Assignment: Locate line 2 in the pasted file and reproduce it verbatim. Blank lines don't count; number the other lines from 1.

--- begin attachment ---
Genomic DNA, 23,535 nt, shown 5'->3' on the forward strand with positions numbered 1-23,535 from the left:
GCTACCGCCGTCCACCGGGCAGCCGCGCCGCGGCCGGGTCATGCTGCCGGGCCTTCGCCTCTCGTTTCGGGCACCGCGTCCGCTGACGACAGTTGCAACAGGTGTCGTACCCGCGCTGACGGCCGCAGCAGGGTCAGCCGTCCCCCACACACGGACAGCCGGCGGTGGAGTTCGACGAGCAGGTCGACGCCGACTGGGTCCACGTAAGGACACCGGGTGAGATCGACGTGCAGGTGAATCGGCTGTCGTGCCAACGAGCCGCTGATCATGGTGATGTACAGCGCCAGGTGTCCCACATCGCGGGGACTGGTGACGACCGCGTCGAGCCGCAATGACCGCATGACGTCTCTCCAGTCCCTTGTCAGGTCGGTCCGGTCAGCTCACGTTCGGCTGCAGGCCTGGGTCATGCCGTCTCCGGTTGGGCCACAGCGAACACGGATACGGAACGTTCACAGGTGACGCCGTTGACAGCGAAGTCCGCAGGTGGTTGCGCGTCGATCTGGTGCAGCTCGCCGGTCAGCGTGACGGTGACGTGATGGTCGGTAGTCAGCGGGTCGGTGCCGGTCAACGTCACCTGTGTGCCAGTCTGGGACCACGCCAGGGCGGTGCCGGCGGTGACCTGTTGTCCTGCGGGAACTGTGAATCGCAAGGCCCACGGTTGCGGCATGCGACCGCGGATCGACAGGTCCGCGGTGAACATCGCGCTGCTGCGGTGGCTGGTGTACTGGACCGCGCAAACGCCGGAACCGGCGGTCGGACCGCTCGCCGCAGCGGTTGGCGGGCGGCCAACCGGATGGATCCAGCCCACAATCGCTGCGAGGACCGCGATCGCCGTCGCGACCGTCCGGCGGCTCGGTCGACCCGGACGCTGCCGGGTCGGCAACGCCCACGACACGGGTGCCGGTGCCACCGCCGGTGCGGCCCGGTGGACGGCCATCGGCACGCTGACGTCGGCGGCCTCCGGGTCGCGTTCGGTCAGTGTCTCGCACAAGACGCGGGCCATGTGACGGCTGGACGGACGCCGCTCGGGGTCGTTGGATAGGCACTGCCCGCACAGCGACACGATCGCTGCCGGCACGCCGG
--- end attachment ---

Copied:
GCTACCGCCGTCCACCGGGCAGCCGCGCCGCGGCCGGGTCATGCTGCCGGGCCTTCGCCTCTCGTTTCGGGCACCGCGTCCGCTGACGACAGTTGCAACAGGTGTCGTACCCGCGCTGACGGCCGCAGCAGGGTCAGCCGTCCCCCACACACGGACAGCCGGCGGTGGAGTTCGACGAGCAGGTCGACGCCGACTGGGTCCACGTAAGGACACCGGGTGAGATCGACGTGCAGGTGAATCGGCTGTCGTGCCAACGAGCCGCTGATCATGGTGATGTACAGCGCCAGGTGTCCCACATCGCGGGGACTGGTGACGACCGCGTCGAGCCGCAATGACCGCATGACGTCTCTCCAGTCCCTTGTCAGGTCGGTCCGGTCAGCTCACGTTCGGCTGCAGGCCTGGGTCATGCCGTCTCCGGTTGGGCCACAGCGAACACGGATACGGAACGTTCACAGGTGACGCCGTTGACAGCGAAGTCCGCAGGTGGTTGCGCGTCGATCTGGTGCAGCTCGCCGGTCAGCGTGACGGTGACGTGATGGTCGGTAGTCAGCGGGTCGGTGCCGGTCAACGTCACCTGTGTGCCAGTCTGGGACCACGCCAGGGCGGTGCCGGCGGTGACCTGTTGTCCTGCGGGAACTGTGAATCGCAAGGCCCACGGTTGCGGCATGCGACCGCGGATCGACAGGTCCGCGGTGAACATCGCGCTGCTGCGGTGGCTGGTGTACTGGACCGCGCAAACGCCGGAACCGGCGGTCGGACCGCTCGCCGCAGCGGTTGGCGGGCGGCCAACCGGATGGATCCAGCCCACAATCGCTGCGAGGACCGCGATCGCCGTCGCGACCGTCCGGCGGCTCGGTCGACCCGGACGCTGCCGGGTCGGCAACGCCCACGACACGGGTGCCGGTGCCACCGCCGGTGCGGCCCGGTGGACGGCCATCGGCACGCTGACGTCGGCGGCCTCCGGGTCGCGTTCGGTCAGTGTCTCGCACAAGACGCGGGCCATGTGACGGCTGGACGGACGCCGCTCGGGGTCGTTGGATAGGCACTGCCCGCACAGCGACACGATCGCTGCCGGCACGCCGG